NFL Draft Projections: Late-Round Steals
by Trevor Whenham - 4/22/2011
I am a diehard Michigan fan, so I obviously have a soft spot for Tom Brady and the mythology of what he turned into after being a sixth-round pick. You can call this article ‘The Search for the Next Brady,’ because here are my NFL Draft projections for nine guys who are likely to go in the last three rounds of this year’s drafts who have a chance to perform at well above the level of their pick:
DeMarcus Van Dyke, CB, Miami — He’s going to fall because he’s a bit scrawny and because he was only a part-time starter. I’m not concerned by either factor. He’s tall enough and has a frame that can have some muscle packed on it. He also has shown that he can learn, and he has shown progress each year. What really stands out, though, is the one thing you can’t teach — he’s fast. His 40 time at the Combine was 4.25, and it’s not just straight line speed, either.
Mike Smith, OT, Nebraska — Smith would have been much higher up the boards if he had been a senior last year. Coming into his senior season, though, he suffered a broken leg and missed the whole year. That kept him out of the Combine, but he did manage to get an invite to the East-West Shrine Game, and he was very good. He also performed well at his pro day to ease concerns about his health. He’s a real sleeper at an important position.
Roy Helu Jr., RB, Nebraska — Helu is the kind of player I like. He never takes a play off, he’s productive, and he’s tough. He’s not higher up the boards because he’s not a flashy, sexy runner at all. He finds a way to get it done, though, and in a draft that is short of impressive running back talent Helu has a shot at being a productive part of a team’s rotation.
Kris Durham, WR, Georgia — A.J. Green is obviously the receiver getting all the attention for the Bulldogs, and deservedly so. Durham is no Green, but when Green missed the first four games last season Green was promoted to No. 1 receiver and he didn’t look out of place. His yards per catch was solid, and he was evasive. He didn’t get invited to the Combine, so he isn’t getting much attention. He has great size, though, and could be a contributor on Sundays. He’s a gamble, but a worthwhile one at this point in the NFL Draft.
Jalil Brown, DB, Colorado — Like Durham, Brown was shoved out of the spotlight by a star at the same position — Jimmy Smith in his case. Brown got a lot of work against good receivers this year as teams looked to avoid Smith, and he did well. He also measured well at the Combine. He is getting more attention lately and could go as high as the fourth round. If he goes below that, then he’s a bargain.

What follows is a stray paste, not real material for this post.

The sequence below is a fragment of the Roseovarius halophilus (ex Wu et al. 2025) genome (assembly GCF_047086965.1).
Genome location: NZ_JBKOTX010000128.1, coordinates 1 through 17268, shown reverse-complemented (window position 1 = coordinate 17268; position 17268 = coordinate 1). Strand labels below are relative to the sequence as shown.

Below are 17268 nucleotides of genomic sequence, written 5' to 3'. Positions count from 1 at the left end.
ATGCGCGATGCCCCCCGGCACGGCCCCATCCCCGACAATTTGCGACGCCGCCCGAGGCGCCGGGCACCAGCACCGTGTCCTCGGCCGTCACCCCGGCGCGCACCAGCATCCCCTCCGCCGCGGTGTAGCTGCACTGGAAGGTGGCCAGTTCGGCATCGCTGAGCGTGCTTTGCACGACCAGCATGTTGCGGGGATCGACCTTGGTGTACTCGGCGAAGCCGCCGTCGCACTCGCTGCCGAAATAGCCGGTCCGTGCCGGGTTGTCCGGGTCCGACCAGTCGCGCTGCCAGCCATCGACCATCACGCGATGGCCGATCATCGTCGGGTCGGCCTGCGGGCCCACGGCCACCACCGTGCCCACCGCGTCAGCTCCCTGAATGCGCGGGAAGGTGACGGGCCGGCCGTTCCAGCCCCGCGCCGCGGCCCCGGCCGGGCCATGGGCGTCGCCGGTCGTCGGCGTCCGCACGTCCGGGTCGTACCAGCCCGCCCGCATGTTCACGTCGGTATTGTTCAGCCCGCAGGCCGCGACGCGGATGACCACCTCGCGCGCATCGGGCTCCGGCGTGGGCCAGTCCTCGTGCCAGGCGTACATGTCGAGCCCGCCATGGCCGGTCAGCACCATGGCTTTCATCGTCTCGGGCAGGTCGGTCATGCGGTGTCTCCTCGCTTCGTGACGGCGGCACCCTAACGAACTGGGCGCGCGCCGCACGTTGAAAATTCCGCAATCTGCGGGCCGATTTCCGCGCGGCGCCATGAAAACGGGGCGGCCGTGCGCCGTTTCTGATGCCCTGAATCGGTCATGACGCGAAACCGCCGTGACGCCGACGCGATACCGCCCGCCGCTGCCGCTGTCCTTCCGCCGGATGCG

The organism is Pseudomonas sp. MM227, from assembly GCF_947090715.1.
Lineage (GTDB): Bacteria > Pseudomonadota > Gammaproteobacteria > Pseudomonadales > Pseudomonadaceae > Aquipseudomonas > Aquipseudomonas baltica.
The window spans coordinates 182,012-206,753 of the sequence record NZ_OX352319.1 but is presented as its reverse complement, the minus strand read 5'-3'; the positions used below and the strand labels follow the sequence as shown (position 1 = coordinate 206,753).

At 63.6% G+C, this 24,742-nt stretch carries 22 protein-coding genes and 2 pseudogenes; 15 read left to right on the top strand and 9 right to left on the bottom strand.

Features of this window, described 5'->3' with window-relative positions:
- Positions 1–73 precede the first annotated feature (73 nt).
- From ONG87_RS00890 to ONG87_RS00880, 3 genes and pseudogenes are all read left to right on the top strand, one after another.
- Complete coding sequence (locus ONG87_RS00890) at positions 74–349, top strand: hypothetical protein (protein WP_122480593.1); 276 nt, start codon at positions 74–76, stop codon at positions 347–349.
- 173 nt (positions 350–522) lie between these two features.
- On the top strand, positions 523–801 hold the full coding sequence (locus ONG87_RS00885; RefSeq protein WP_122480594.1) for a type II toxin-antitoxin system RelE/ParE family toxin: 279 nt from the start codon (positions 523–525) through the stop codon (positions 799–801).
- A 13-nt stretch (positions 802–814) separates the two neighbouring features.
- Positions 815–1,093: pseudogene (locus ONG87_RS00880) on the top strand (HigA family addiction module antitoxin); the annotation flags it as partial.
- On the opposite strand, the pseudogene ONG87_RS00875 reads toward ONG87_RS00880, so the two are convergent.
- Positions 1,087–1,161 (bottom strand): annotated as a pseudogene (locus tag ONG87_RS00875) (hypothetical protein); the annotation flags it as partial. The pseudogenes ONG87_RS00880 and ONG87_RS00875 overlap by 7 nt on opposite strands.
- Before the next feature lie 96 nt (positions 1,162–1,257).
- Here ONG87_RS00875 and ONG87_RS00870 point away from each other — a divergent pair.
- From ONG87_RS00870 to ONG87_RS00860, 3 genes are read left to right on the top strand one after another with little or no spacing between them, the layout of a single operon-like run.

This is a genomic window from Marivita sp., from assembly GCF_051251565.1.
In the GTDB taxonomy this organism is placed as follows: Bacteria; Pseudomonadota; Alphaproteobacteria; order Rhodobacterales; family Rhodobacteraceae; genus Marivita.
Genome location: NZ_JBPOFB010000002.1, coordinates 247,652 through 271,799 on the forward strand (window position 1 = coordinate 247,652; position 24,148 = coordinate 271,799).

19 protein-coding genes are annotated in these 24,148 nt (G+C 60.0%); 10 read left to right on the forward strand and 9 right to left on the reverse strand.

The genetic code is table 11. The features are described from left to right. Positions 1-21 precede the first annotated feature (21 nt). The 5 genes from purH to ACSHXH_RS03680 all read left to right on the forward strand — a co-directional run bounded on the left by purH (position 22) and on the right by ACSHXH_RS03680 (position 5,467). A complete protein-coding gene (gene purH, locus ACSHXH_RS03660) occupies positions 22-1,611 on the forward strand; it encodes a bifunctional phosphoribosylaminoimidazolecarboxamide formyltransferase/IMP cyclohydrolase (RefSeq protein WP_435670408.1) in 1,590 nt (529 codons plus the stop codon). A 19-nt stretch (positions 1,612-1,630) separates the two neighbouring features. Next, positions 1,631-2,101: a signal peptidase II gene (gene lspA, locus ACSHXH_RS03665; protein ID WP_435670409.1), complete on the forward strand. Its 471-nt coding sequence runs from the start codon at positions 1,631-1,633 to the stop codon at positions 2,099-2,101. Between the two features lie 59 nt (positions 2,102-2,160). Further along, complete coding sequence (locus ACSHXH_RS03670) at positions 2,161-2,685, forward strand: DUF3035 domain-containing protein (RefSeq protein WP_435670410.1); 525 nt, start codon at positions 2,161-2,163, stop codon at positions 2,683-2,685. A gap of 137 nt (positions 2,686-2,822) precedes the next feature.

Josh Portis, QB, California of Pennsylvania — Portis has more baggage than a luggage store, but he’s an intriguing gamble nonetheless. He was a highly touted QB at Florida, got in trouble there and transferred to Maryland, and then wound up in Division II. He managed to last there, but he got in more trouble with the cops. He’s a mental case, but a wildly athletic one. He’s probably not a QB at the next level, but if a team can find a way to inject him with some maturity he could be useful somewhere on the field. He certainly has much better than late round athleticism.
Darrin Walls, CB, Notre Dame — Walls is a strange story — he was a three-year starter at a high-profile school, but he was somehow snubbed for the Combine. He made up for it as his pro day with a solid 4.39 in the 40, and some nice athleticism in other areas. He’s experienced, he worked through some issues after his sophomore year, and he’s mature and competent. In short, he’s a nice depth pick who could become a starter in a year or two.
David Carter, DT, UCLA — Carter wasn’t a starter until he was a senior, and that obviously means a lot of people haven’t noticed him. He was solid when he did start, though — and brilliant at times. He also had a very good Shrine game. He’s a guy that is coming into his own, and there is still a lot of wear left on his tires, so he’s definitely intriguing.
Marc Schiechl, DE, Colorado School of Mines — Here’s a guy from a truly obscure school. He’s got game, though — he is the all-time Division II leader in sacks, and fourth all time in tackles for a loss. He’s too small to play DE, but as a rushing linebacker he could certainly be a nice twist for coordinators to throw in to catch an opponent off guard.
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